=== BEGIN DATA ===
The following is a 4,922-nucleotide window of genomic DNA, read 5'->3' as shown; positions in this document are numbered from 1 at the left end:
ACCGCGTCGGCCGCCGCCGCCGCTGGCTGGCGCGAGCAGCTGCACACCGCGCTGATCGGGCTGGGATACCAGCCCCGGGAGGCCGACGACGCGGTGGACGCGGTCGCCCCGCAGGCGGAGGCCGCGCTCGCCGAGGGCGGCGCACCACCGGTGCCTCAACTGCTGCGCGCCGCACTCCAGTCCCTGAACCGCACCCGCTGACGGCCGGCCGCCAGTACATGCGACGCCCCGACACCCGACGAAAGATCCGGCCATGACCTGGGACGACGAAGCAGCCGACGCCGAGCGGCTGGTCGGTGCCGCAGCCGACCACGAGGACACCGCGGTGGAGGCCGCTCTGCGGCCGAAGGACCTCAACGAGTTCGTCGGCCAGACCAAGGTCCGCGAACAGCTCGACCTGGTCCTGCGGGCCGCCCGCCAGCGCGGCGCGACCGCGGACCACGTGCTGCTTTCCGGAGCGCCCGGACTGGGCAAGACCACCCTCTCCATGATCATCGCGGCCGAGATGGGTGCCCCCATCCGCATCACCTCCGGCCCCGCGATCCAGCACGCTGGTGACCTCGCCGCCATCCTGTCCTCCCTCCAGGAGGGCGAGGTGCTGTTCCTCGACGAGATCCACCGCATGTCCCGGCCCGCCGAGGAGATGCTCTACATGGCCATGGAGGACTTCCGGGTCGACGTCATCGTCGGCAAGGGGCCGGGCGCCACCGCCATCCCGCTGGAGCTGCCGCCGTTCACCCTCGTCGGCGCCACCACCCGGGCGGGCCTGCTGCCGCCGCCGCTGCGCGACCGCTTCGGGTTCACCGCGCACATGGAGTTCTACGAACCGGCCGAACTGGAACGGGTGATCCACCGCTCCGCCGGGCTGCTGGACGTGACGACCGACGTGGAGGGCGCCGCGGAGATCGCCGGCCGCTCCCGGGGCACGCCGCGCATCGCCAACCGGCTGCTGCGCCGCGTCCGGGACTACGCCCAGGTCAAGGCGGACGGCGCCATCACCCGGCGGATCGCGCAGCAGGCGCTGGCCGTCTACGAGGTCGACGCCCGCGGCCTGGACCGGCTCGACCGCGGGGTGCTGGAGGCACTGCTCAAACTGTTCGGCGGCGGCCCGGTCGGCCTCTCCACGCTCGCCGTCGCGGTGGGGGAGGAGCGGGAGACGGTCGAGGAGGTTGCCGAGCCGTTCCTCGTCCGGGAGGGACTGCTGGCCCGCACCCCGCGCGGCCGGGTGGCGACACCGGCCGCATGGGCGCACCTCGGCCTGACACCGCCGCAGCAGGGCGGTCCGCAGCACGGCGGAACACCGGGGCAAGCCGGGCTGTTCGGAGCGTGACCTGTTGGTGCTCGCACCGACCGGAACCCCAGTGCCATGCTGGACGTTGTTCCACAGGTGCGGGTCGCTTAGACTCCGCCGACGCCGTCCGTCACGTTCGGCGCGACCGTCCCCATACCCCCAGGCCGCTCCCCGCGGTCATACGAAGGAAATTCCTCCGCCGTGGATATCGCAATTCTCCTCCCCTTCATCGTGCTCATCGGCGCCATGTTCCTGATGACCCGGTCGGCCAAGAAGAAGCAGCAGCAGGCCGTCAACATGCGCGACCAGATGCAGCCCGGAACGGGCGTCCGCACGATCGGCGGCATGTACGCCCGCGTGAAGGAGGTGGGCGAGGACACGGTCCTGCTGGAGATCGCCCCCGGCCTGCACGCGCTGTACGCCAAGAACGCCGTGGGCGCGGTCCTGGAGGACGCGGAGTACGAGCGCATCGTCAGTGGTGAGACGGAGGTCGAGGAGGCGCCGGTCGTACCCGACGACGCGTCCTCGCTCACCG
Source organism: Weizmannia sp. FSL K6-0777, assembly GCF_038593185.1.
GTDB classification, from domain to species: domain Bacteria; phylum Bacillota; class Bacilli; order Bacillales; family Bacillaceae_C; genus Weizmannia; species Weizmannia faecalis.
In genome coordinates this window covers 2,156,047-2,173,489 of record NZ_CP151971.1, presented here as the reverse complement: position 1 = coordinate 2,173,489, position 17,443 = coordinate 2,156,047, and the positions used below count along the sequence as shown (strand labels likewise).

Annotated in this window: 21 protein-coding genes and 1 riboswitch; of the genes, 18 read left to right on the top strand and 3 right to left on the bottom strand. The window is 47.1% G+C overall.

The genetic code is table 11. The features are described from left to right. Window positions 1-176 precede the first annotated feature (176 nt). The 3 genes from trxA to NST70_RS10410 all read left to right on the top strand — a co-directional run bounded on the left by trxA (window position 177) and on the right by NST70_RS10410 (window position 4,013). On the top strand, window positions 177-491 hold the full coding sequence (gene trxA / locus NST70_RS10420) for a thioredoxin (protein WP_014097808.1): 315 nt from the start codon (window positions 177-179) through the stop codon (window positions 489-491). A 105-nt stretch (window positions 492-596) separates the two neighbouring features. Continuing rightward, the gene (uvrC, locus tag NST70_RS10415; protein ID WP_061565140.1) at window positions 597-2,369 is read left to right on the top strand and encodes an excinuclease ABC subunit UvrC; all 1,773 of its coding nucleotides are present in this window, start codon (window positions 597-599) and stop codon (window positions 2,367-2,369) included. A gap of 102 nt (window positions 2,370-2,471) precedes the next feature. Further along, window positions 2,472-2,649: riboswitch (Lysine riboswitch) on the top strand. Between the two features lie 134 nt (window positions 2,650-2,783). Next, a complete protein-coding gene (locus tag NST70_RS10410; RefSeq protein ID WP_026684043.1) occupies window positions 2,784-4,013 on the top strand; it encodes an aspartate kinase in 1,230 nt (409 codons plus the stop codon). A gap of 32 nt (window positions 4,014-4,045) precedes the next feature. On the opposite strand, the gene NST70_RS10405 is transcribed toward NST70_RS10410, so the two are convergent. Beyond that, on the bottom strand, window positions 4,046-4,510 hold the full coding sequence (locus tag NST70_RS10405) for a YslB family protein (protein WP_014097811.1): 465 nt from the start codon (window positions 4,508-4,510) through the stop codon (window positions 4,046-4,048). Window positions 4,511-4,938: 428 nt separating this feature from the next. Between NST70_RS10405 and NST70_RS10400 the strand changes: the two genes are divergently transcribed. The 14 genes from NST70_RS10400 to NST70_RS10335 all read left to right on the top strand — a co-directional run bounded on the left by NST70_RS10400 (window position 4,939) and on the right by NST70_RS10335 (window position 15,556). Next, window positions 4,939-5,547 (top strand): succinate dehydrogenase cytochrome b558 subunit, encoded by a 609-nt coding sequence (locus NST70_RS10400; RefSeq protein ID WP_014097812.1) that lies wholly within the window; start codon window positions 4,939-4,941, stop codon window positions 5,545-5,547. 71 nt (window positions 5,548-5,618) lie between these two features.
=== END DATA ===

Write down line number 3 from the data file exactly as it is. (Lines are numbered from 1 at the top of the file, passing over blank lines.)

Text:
Source organism: Weizmannia sp. FSL K6-0777, assembly GCF_038593185.1.